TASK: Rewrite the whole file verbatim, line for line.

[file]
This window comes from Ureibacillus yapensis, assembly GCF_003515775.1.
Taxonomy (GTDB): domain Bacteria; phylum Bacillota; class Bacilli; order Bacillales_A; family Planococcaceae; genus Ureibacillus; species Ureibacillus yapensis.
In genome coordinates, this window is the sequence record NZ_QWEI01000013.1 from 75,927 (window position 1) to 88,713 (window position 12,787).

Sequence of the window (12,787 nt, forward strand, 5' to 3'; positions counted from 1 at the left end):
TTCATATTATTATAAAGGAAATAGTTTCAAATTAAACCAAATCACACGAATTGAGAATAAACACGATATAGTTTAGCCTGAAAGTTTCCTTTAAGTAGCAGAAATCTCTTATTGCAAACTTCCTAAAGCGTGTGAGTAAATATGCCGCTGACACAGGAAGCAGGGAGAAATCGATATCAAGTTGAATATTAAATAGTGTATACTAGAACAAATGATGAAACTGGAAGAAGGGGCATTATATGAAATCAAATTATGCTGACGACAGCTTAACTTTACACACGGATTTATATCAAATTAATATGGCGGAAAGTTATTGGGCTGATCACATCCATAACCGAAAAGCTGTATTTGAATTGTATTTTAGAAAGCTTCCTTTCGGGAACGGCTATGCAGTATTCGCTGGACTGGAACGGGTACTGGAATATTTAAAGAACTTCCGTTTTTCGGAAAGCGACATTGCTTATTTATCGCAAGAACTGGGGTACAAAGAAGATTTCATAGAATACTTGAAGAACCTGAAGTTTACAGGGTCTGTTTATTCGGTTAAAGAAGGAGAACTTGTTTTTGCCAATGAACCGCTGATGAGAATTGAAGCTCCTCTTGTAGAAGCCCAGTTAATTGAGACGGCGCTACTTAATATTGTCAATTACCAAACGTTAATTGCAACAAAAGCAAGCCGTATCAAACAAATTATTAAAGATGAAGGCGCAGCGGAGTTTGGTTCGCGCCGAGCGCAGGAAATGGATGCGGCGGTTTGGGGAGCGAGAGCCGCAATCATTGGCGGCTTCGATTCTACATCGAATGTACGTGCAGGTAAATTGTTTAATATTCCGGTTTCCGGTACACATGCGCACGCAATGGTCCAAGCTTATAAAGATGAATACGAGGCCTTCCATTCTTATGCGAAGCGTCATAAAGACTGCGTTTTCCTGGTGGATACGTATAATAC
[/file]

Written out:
This window comes from Ureibacillus yapensis, assembly GCF_003515775.1.
Taxonomy (GTDB): domain Bacteria; phylum Bacillota; class Bacilli; order Bacillales_A; family Planococcaceae; genus Ureibacillus; species Ureibacillus yapensis.
In genome coordinates, this window is the sequence record NZ_QWEI01000013.1 from 75,927 (window position 1) to 88,713 (window position 12,787).

Sequence of the window (12,787 nt, forward strand, 5' to 3'; positions counted from 1 at the left end):
TTCATATTATTATAAAGGAAATAGTTTCAAATTAAACCAAATCACACGAATTGAGAATAAACACGATATAGTTTAGCCTGAAAGTTTCCTTTAAGTAGCAGAAATCTCTTATTGCAAACTTCCTAAAGCGTGTGAGTAAATATGCCGCTGACACAGGAAGCAGGGAGAAATCGATATCAAGTTGAATATTAAATAGTGTATACTAGAACAAATGATGAAACTGGAAGAAGGGGCATTATATGAAATCAAATTATGCTGACGACAGCTTAACTTTACACACGGATTTATATCAAATTAATATGGCGGAAAGTTATTGGGCTGATCACATCCATAACCGAAAAGCTGTATTTGAATTGTATTTTAGAAAGCTTCCTTTCGGGAACGGCTATGCAGTATTCGCTGGACTGGAACGGGTACTGGAATATTTAAAGAACTTCCGTTTTTCGGAAAGCGACATTGCTTATTTATCGCAAGAACTGGGGTACAAAGAAGATTTCATAGAATACTTGAAGAACCTGAAGTTTACAGGGTCTGTTTATTCGGTTAAAGAAGGAGAACTTGTTTTTGCCAATGAACCGCTGATGAGAATTGAAGCTCCTCTTGTAGAAGCCCAGTTAATTGAGACGGCGCTACTTAATATTGTCAATTACCAAACGTTAATTGCAACAAAAGCAAGCCGTATCAAACAAATTATTAAAGATGAAGGCGCAGCGGAGTTTGGTTCGCGCCGAGCGCAGGAAATGGATGCGGCGGTTTGGGGAGCGAGAGCCGCAATCATTGGCGGCTTCGATTCTACATCGAATGTACGTGCAGGTAAATTGTTTAATATTCCGGTTTCCGGTACACATGCGCACGCAATGGTCCAAGCTTATAAAGATGAATACGAGGCCTTCCATTCTTATGCGAAGCGTCATAAAGACTGCGTTTTCCTGGTGGATACGTATAATAC